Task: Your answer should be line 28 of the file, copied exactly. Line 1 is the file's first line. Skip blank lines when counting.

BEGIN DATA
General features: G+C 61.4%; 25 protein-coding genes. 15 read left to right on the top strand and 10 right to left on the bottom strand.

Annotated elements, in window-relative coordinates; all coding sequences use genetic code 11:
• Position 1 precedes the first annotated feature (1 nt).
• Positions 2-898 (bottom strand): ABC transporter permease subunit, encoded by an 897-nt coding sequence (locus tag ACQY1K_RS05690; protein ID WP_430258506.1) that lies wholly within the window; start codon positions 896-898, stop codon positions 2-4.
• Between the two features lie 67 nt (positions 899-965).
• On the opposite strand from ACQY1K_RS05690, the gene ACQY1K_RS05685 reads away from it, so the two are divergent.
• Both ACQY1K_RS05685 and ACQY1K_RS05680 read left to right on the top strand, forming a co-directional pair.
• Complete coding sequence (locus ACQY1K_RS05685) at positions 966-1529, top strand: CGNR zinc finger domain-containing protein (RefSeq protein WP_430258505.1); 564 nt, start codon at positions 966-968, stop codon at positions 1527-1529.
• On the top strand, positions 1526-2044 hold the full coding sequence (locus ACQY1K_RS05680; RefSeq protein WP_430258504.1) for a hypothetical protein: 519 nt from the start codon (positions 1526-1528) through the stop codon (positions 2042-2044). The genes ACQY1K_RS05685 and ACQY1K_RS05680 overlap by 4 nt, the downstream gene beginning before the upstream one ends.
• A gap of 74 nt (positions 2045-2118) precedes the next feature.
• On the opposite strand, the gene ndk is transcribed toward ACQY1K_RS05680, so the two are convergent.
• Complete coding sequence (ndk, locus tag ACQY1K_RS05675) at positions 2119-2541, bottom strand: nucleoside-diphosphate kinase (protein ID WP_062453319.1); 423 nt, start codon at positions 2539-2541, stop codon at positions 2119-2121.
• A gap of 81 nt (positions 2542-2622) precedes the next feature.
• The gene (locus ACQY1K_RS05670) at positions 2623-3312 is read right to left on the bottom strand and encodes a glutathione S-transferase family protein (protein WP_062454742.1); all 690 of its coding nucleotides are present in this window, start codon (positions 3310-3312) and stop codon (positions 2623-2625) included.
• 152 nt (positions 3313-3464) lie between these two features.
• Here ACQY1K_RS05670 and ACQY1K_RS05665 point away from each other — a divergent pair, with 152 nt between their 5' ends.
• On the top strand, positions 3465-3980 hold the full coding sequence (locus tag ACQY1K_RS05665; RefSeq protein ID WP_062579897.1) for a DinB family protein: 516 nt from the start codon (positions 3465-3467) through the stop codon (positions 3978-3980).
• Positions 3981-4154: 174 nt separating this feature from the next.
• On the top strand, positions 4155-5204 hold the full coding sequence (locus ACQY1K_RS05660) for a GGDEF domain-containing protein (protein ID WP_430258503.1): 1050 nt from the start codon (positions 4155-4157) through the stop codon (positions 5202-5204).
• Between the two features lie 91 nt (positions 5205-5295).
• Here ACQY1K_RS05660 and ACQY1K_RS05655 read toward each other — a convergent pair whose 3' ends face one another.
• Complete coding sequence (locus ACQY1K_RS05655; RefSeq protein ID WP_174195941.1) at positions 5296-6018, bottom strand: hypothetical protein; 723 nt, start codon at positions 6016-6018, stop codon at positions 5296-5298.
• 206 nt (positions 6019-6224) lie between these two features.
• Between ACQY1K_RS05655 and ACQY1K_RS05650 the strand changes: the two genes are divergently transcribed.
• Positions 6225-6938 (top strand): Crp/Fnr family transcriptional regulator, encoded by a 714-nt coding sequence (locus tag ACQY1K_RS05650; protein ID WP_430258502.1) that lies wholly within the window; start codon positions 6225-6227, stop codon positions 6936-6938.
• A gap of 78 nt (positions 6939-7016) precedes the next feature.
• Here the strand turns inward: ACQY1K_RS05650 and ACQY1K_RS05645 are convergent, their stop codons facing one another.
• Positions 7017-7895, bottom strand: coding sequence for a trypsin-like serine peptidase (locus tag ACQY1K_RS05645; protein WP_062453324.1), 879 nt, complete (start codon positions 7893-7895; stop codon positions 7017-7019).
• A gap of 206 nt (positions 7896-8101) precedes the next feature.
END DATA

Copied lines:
• Positions 7017-7895, bottom strand: coding sequence for a trypsin-like serine peptidase (locus tag ACQY1K_RS05645; protein WP_062453324.1), 879 nt, complete (start codon positions 7893-7895; stop codon positions 7017-7019).